Awards bring a happy ending for writers of love
COLLECTIVELY, they have sold so many millions of books that no-one knows precisely where to start counting. Yet some believe they are the JackVettrianos of the publishing world
Rosamunde Pilcher, Lady Mary Stewart and Lucilla Andrews were yesterday honoured with lifetime achievement awards at a lunch at the Scottish Parliament at Holyrood.
The awards for the three Scottish authors, all octogenarians, marks the start of a campaign by the Romantic Novelists Association (RNA) to fight the denigration of socalled “women’s fiction”.
Ms Pilcher, whose novels the Shell Seekers, September and Winter Solstice all went to No 1 on the NewYork Times best-seller list, told her audience of writers and aspiring writers: “I have been in this business for 65 years. This awful word ‘romantic’ has been hanging round our necks like a big weight.
“I think what goes through the books we write is kindness, it’s giving love, it’s tolerant love, it’s not vicious love.
“Our books can in fact ease life along – and it’s a pretty gruesome life we live in just now. If we can go on being life enhancing and make people laugh and cry then I don’t thinkwe have anything to bother about.”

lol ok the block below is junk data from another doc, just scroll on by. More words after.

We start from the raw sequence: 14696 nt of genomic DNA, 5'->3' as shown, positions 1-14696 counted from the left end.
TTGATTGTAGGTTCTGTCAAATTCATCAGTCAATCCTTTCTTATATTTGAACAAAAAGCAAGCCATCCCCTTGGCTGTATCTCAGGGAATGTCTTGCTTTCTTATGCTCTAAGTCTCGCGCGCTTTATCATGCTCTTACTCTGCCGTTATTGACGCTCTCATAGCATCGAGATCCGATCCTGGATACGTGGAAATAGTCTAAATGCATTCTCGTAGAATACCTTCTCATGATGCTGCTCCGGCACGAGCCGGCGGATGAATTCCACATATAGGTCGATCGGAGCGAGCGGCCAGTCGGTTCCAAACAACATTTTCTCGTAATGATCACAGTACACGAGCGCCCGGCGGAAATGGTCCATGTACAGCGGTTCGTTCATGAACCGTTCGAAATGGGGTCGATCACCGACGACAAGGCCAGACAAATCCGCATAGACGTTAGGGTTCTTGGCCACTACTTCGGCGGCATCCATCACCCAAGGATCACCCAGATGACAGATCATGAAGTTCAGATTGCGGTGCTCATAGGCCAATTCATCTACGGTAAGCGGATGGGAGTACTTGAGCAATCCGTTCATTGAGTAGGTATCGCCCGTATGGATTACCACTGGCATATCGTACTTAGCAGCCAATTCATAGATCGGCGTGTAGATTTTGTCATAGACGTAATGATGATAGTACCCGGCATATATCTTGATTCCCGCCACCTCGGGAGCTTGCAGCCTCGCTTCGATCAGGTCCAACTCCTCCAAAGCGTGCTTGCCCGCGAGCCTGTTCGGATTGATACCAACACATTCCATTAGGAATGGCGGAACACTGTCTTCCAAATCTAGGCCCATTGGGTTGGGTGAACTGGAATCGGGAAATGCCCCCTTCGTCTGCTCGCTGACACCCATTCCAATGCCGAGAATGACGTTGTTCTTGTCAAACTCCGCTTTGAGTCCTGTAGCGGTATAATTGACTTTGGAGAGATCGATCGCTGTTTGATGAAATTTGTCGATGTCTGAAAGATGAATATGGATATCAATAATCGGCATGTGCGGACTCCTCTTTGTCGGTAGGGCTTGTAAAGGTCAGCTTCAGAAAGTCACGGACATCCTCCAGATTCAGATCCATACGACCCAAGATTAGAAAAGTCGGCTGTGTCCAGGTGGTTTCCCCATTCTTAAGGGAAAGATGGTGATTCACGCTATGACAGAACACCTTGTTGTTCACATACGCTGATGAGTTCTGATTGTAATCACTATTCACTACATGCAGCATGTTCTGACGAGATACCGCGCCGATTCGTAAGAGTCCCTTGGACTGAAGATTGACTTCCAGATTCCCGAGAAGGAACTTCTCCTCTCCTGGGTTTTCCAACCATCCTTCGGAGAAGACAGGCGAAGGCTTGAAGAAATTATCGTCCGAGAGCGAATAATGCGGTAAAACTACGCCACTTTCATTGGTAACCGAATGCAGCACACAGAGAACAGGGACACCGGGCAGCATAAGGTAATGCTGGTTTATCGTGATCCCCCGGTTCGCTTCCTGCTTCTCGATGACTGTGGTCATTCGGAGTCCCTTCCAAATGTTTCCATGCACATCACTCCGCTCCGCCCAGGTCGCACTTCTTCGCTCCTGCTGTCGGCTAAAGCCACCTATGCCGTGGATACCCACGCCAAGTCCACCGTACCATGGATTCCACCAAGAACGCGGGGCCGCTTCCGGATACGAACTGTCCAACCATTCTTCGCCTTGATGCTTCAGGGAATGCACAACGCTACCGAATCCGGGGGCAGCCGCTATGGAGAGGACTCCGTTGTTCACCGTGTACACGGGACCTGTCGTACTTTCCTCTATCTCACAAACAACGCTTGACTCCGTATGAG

LucillaAndrews, famous for the dozens of best-selling medical stories she wrote from 1954 to 1996, was not able to attend as she was in hospital after a fall.
Lady Mary, who during the same period wrote 20 hugely successful novels such as MadamWill you Talk?, Nine Coaches Waiting and This Rough Magic, was also unable to travel from her home in Argyllshire.
The chairman of the RNA , Jenny Haddon, said the three authors were an inspiration to many. They had contributed to the gaiety of nations and the invisible account of the balance of payments formore than 50 years.
Mrs Haddon, an international bankerwho herself has written up to 40 novels for Mills and Boon, said: “Mary Stewart was on the NewYork Times best-seller list 14 times. Martin Amis eat your heart out.”
Katie Fforde, who has written 12 well-known novels, said: “We are the Jack Vettriano of the fiction world. People buy our books in the millions but the establishment sneers at us.”
Herviews were echoed by Maggie Craig, a respected writer of historical Scottish fiction, who said there was too much snobbery about romantic fiction and authors were fed up of being told they were inferior.
“It’s the Scottish cringe about love stories. Crime stories are nowrespectable, but why is it OKto murder people but not enjoy stories about people who fancy each other?”
Roger Sanderson, who has written 39 books for Mills and Boon under his wife’s name Gill, said: “We are bringing pleasure to people and there are few higher aims.”
PILCHER: Easing life along.